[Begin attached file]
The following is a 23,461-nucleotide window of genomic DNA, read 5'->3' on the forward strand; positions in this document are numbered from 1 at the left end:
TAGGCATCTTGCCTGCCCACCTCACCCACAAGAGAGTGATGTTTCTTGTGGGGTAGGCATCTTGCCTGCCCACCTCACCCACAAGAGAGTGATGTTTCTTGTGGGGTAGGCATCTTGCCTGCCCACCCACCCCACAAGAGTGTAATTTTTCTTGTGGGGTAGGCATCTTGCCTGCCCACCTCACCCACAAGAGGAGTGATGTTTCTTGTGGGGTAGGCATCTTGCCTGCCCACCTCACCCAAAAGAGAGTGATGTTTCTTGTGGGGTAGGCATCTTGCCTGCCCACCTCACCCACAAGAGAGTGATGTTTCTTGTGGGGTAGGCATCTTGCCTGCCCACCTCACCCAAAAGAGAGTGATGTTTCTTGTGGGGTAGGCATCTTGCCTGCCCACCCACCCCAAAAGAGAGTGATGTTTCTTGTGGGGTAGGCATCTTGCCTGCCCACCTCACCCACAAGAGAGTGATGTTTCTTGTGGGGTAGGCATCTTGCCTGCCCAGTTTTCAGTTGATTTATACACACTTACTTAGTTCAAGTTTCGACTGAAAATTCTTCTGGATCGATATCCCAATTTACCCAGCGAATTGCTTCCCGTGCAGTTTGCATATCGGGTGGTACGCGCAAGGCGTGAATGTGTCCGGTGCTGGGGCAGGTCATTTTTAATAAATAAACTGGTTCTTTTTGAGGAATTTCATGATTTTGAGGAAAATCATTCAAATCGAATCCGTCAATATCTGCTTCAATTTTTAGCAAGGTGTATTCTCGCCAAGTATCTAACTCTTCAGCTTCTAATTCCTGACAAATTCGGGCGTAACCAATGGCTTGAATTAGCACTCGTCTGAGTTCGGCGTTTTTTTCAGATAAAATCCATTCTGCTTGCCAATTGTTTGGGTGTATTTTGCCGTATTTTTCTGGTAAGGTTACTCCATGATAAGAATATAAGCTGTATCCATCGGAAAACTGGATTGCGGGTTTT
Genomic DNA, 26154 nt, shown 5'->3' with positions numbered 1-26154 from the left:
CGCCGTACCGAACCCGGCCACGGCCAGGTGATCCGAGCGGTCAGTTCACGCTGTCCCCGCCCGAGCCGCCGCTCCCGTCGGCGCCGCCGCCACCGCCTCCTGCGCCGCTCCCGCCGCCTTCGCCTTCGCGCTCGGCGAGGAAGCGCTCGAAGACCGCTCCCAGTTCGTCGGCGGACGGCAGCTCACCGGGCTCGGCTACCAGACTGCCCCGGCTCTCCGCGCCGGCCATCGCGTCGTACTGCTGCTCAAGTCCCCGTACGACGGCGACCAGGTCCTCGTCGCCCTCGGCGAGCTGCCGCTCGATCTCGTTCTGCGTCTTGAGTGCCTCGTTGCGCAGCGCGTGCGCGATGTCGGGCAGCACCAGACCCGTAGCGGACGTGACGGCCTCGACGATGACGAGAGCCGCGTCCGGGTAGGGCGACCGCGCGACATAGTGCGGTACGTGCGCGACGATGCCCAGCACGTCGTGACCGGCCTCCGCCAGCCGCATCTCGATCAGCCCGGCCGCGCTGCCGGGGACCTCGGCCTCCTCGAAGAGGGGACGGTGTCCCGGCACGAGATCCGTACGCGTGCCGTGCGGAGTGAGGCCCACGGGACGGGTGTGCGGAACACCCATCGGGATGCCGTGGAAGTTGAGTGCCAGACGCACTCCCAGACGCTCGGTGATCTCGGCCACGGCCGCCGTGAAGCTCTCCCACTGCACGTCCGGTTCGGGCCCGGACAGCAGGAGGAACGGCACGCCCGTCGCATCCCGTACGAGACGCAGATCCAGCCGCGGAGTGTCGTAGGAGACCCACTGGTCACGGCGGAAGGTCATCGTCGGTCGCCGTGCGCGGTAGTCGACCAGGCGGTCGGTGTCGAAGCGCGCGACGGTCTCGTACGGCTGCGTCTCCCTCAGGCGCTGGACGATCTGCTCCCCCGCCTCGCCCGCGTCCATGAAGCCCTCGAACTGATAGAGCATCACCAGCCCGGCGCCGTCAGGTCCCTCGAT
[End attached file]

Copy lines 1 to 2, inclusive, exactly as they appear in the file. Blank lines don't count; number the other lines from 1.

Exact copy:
The following is a 23,461-nucleotide window of genomic DNA, read 5'->3' on the forward strand; positions in this document are numbered from 1 at the left end:
TAGGCATCTTGCCTGCCCACCTCACCCACAAGAGAGTGATGTTTCTTGTGGGGTAGGCATCTTGCCTGCCCACCTCACCCACAAGAGAGTGATGTTTCTTGTGGGGTAGGCATCTTGCCTGCCCACCCACCCCACAAGAGTGTAATTTTTCTTGTGGGGTAGGCATCTTGCCTGCCCACCTCACCCACAAGAGGAGTGATGTTTCTTGTGGGGTAGGCATCTTGCCTGCCCACCTCACCCAAAAGAGAGTGATGTTTCTTGTGGGGTAGGCATCTTGCCTGCCCACCTCACCCACAAGAGAGTGATGTTTCTTGTGGGGTAGGCATCTTGCCTGCCCACCTCACCCAAAAGAGAGTGATGTTTCTTGTGGGGTAGGCATCTTGCCTGCCCACCCACCCCAAAAGAGAGTGATGTTTCTTGTGGGGTAGGCATCTTGCCTGCCCACCTCACCCACAAGAGAGTGATGTTTCTTGTGGGGTAGGCATCTTGCCTGCCCAGTTTTCAGTTGATTTATACACACTTACTTAGTTCAAGTTTCGACTGAAAATTCTTCTGGATCGATATCCCAATTTACCCAGCGAATTGCTTCCCGTGCAGTTTGCATATCGGGTGGTACGCGCAAGGCGTGAATGTGTCCGGTGCTGGGGCAGGTCATTTTTAATAAATAAACTGGTTCTTTTTGAGGAATTTCATGATTTTGAGGAAAATCATTCAAATCGAATCCGTCAATATCTGCTTCAATTTTTAGCAAGGTGTATTCTCGCCAAGTATCTAACTCTTCAGCTTCTAATTCCTGACAAATTCGGGCGTAACCAATGGCTTGAATTAGCACTCGTCTGAGTTCGGCGTTTTTTTCAGATAAAATCCATTCTGCTTGCCAATTGTTTGGGTGTATTTTGCCGTATTTTTCTGGTAAGGTTACTCCATGATAAGAATATAAGCTGTATCCATCGGAAAACTGGATTGCGGGTTTT